A Japanese man is so successful at doing “nothing” for others that he now does it for free

The best kind of friends are free.

Shoji Morimoto, 39, has been hired more than 4,000 times since he started his exclusive “people for hire” business in 2018 and, until recently, was paid to “do nothing.”

But now, the creative entrepreneur has revealed that he has stopped charging his clients money to spend time with him.

“We are starting a service called ‘People who don’t rent anything,’” Morimoto aware in X in September.

“Use it in situations where the presence of only one person is required, such as stores that are difficult to enter alone, adjusting the number of people for games, and finding a place to view cherry blossoms. The price is free.”

Clients now have the luxury of allowing Morimoto to grace them with his presence by simply reimbursing him for their travel expenses and any food and drinks consumed during their meeting.

Shoji Morimoto started his exclusive “people for rent” business in 2018.

Unfortunately, those looking for a deep conversation or to build a personal relationship are out of luck.

“I can’t do anything but give you a very simple answer,” the Japanese businessman wrote in his post.

The reason for the change in business strategy stems from Morimoto’s self-interest: It’s just fun for him, he revealed in his recently published memoir, “Rental Person Who Does Nothing.”

“Do-nothing renting offers me a similar kind of passive entertainment, although in this case I am the provider of the service and not the user of the service,” he wrote in his book, according to Business Insider.

Given his success, Morimoto has revealed that he has stopped charging his clients money to spend time with him. REUTERS

See also  Brie Larson Dating History: Who Is Brie Larson in a Relationship With?

Morimoto used to charge around $68 per session (10,000 Japanese yen) to date multiple clients for various reasons.

Before COVID-19, Morimoto revealed that he earned almost $300 a day.

As the end of the pandemic came to an end and lockdown restrictions eased, his business began to recover.

Over the years, clients have hired him for everything from regular coffee meetings and social interactions to more bizarre sessions.

He detailed how he was once hired to watch a wife search the trenches of online dating sites to find her husband.

Morimoto chats with his client, Aruna Chida, at a cafe in Tokyo, Japan August 31, 2022. REUTERS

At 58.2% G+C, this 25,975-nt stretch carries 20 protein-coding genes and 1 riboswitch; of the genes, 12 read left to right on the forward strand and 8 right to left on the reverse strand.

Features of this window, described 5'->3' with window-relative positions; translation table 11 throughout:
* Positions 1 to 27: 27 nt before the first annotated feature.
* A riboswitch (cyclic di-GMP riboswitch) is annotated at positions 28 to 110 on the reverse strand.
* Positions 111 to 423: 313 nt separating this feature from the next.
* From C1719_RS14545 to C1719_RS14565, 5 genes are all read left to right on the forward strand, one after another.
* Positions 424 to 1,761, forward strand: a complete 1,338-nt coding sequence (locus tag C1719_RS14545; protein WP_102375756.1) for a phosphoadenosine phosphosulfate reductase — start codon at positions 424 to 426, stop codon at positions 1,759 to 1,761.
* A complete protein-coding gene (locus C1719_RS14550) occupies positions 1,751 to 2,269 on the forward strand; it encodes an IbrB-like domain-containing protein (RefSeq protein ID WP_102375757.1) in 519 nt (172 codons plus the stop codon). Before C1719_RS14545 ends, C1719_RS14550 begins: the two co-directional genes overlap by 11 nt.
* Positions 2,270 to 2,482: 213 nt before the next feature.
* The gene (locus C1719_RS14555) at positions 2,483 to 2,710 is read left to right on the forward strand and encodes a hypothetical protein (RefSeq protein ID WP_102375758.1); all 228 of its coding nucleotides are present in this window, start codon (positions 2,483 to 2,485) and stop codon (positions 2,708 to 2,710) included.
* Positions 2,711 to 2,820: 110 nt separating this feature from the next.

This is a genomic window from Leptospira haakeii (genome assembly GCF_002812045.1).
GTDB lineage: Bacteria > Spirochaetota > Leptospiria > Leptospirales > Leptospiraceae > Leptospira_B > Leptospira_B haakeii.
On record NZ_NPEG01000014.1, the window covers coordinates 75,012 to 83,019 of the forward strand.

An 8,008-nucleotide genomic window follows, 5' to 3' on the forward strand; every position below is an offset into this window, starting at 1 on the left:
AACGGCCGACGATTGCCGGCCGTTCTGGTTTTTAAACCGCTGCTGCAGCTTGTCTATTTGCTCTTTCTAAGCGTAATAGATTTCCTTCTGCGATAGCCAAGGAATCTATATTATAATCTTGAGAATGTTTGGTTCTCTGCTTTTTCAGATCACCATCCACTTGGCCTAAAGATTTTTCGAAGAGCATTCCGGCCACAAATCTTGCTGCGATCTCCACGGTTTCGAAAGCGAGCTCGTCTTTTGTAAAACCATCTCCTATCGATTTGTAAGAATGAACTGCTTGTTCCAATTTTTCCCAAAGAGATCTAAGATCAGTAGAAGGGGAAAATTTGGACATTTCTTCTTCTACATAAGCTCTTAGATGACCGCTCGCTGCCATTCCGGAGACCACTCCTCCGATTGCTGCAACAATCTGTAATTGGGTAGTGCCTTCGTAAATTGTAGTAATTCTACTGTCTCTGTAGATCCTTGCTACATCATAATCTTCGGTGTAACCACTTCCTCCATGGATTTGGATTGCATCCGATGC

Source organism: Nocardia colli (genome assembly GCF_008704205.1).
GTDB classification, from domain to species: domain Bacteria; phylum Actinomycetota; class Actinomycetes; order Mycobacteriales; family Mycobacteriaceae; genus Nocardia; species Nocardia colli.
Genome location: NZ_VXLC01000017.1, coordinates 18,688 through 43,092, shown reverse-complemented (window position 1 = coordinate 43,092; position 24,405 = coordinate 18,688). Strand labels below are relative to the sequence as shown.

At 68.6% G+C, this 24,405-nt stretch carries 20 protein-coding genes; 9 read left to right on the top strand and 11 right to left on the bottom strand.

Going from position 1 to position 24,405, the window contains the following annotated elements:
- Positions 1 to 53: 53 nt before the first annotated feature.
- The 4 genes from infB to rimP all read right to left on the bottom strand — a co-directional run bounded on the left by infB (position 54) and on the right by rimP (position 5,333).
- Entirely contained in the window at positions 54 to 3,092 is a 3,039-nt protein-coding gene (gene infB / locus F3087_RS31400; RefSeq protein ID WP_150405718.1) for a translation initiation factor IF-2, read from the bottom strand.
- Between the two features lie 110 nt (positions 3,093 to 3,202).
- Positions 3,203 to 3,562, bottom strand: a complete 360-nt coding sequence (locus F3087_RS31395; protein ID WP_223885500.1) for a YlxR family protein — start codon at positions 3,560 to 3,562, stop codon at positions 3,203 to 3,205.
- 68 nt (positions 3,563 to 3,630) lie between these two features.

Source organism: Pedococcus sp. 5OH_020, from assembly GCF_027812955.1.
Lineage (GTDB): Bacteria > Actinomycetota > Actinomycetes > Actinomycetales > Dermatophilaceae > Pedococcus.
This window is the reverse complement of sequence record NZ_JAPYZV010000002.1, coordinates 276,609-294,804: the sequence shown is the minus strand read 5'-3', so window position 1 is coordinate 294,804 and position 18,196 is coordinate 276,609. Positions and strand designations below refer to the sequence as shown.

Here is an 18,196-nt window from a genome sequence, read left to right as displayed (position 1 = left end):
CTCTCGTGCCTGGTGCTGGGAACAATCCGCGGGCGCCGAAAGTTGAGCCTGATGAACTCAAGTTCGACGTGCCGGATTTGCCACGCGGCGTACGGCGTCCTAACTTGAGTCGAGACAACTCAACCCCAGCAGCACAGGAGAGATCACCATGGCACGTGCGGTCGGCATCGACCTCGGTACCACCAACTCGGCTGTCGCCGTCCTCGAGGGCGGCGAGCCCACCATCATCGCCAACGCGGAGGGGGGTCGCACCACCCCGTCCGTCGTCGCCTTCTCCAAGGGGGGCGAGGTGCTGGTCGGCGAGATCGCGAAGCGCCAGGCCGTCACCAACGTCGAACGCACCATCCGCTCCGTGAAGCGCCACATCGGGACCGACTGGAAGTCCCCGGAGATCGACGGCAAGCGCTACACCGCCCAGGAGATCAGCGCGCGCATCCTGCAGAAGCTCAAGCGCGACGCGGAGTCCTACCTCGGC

“She screamed (like in her DM) about every 10 minutes. At one point, she made a mistake on an app by clicking “Like” for a man she wanted to skip. She looked at the ceiling and seemed very upset,” Morimoto wrote, according to Business Insider.

However, he said he had “an excellent afternoon tea and really enjoyed himself” during their meeting.

Morimoto also wrote that he once had to accompany a client to file his divorce papers in court.

Oddly enough, he was also hired to be there for clients during deeply personal moments.

Over the years, clients have hired him for everything from regular coffee meetings and social interactions to more bizarre sessions. REUTERS

He shared that he once had to say goodbye to a client as he left a train station, while on another occasion he greeted a client at the finish line of a marathon.

Even though critics label him a “new-age gigolo,” the savvy businessman has limits when it comes to his clients.

See also  SEE: Former Chief Justice Saqib Nisar's Chief Justice Audio Leaked

For one thing, no sex.

Morimoto, a married man with children, revealed in his book that he once rejected a client who asked him to have sex with him.

Before COVID-19, Morimoto revealed that he earned almost $300 a day. Instagram/Shoji Morimoto

Another forbidden point for him: pop concerts.

“I’ve also turned down several requests to go to pop concerts,” he wrote.

“I don’t know much about music, and most of the concerts I was invited to were by artists I had never heard of.”

He also turned down jobs moving a refrigerator and traveling to Cambodia.

Clients now have the luxury of allowing Morimoto to grace them with his presence by simply reimbursing him for their travel expenses and any food and beverages consumed during their meeting. Instagram/Shoji Morimoto

The self-described “introvert” alluded that being hired to provide company to people fit perfectly with his personality.

“The client wants to do something and I just accept it. Deep commitment is not expected nor personality required,” he wrote in his memoirs.

One of his clients, Aruna Chida, a 27-year-old Japanese data analyst, explained that she hired him for her company so she wouldn’t feel the need to “entertain him” like she would with her real friends.

“With my friends, I feel like I have to entertain them,” Chida said of Morimoto’s service in 2022. “But with the rental guy, I don’t feel the need to talk.”

“It’s funny that someone like Rental Person is in demand. “I guess you could say that my lack of individuality has become my ‘product,'” Morimoto wrote.

See also  Franklin intensifies to a Category 1 hurricane and dangerous storm surge is expected on the East Coast

Categories: Trending
Source: vtt.edu.vn

Leave a Comment